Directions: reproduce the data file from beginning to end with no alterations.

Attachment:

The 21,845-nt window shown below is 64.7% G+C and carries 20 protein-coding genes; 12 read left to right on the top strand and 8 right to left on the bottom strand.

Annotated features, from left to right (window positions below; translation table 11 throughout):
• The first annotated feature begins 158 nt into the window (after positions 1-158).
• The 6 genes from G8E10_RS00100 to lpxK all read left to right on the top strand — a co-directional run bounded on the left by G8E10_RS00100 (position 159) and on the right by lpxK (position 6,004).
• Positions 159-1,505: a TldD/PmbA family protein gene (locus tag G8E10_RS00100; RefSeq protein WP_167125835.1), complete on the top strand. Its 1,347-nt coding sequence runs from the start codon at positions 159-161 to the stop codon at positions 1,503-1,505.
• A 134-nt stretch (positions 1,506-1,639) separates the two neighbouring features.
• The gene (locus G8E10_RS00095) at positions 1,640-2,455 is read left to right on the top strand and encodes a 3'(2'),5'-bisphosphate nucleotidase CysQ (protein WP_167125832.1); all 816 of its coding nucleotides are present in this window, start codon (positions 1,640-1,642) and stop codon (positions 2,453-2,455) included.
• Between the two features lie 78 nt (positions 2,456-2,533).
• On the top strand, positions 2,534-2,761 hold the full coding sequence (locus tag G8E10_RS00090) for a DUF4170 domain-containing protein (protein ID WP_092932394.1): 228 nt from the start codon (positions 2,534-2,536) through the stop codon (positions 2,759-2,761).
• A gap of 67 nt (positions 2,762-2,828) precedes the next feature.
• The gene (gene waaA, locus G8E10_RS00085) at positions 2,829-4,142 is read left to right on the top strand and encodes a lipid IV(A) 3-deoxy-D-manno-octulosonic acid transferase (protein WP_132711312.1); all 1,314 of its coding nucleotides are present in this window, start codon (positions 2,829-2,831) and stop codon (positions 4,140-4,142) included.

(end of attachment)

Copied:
The 21,845-nt window shown below is 64.7% G+C and carries 20 protein-coding genes; 12 read left to right on the top strand and 8 right to left on the bottom strand.

Annotated features, from left to right (window positions below; translation table 11 throughout):
• The first annotated feature begins 158 nt into the window (after positions 1-158).
• The 6 genes from G8E10_RS00100 to lpxK all read left to right on the top strand — a co-directional run bounded on the left by G8E10_RS00100 (position 159) and on the right by lpxK (position 6,004).
• Positions 159-1,505: a TldD/PmbA family protein gene (locus tag G8E10_RS00100; RefSeq protein WP_167125835.1), complete on the top strand. Its 1,347-nt coding sequence runs from the start codon at positions 159-161 to the stop codon at positions 1,503-1,505.
• A 134-nt stretch (positions 1,506-1,639) separates the two neighbouring features.
• The gene (locus G8E10_RS00095) at positions 1,640-2,455 is read left to right on the top strand and encodes a 3'(2'),5'-bisphosphate nucleotidase CysQ (protein WP_167125832.1); all 816 of its coding nucleotides are present in this window, start codon (positions 1,640-1,642) and stop codon (positions 2,453-2,455) included.
• Between the two features lie 78 nt (positions 2,456-2,533).
• On the top strand, positions 2,534-2,761 hold the full coding sequence (locus tag G8E10_RS00090) for a DUF4170 domain-containing protein (protein ID WP_092932394.1): 228 nt from the start codon (positions 2,534-2,536) through the stop codon (positions 2,759-2,761).
• A gap of 67 nt (positions 2,762-2,828) precedes the next feature.
• The gene (gene waaA, locus G8E10_RS00085) at positions 2,829-4,142 is read left to right on the top strand and encodes a lipid IV(A) 3-deoxy-D-manno-octulosonic acid transferase (protein WP_132711312.1); all 1,314 of its coding nucleotides are present in this window, start codon (positions 2,829-2,831) and stop codon (positions 4,140-4,142) included.